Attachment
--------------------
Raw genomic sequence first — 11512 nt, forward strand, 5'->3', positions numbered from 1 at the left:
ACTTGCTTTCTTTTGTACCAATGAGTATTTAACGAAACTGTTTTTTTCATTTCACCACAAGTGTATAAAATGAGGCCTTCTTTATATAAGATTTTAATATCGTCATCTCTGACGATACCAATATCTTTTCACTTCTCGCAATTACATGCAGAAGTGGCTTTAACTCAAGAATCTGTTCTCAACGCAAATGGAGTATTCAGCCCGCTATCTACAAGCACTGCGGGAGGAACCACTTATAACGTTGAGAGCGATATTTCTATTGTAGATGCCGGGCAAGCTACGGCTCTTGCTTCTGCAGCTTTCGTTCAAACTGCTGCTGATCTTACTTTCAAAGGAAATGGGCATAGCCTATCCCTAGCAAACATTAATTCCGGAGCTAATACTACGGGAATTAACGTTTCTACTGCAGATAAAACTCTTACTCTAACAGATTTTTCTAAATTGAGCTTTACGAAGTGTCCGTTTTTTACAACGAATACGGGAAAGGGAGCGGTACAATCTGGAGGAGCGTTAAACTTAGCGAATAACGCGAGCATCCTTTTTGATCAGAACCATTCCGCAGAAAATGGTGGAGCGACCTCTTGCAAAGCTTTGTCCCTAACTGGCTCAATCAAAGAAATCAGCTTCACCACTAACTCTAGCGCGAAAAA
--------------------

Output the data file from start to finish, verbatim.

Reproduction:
Raw genomic sequence first — 11512 nt, forward strand, 5'->3', positions numbered from 1 at the left:
ACTTGCTTTCTTTTGTACCAATGAGTATTTAACGAAACTGTTTTTTTCATTTCACCACAAGTGTATAAAATGAGGCCTTCTTTATATAAGATTTTAATATCGTCATCTCTGACGATACCAATATCTTTTCACTTCTCGCAATTACATGCAGAAGTGGCTTTAACTCAAGAATCTGTTCTCAACGCAAATGGAGTATTCAGCCCGCTATCTACAAGCACTGCGGGAGGAACCACTTATAACGTTGAGAGCGATATTTCTATTGTAGATGCCGGGCAAGCTACGGCTCTTGCTTCTGCAGCTTTCGTTCAAACTGCTGCTGATCTTACTTTCAAAGGAAATGGGCATAGCCTATCCCTAGCAAACATTAATTCCGGAGCTAATACTACGGGAATTAACGTTTCTACTGCAGATAAAACTCTTACTCTAACAGATTTTTCTAAATTGAGCTTTACGAAGTGTCCGTTTTTTACAACGAATACGGGAAAGGGAGCGGTACAATCTGGAGGAGCGTTAAACTTAGCGAATAACGCGAGCATCCTTTTTGATCAGAACCATTCCGCAGAAAATGGTGGAGCGACCTCTTGCAAAGCTTTGTCCCTAACTGGCTCAATCAAAGAAATCAGCTTCACCACTAACTCTAGCGCGAAAAA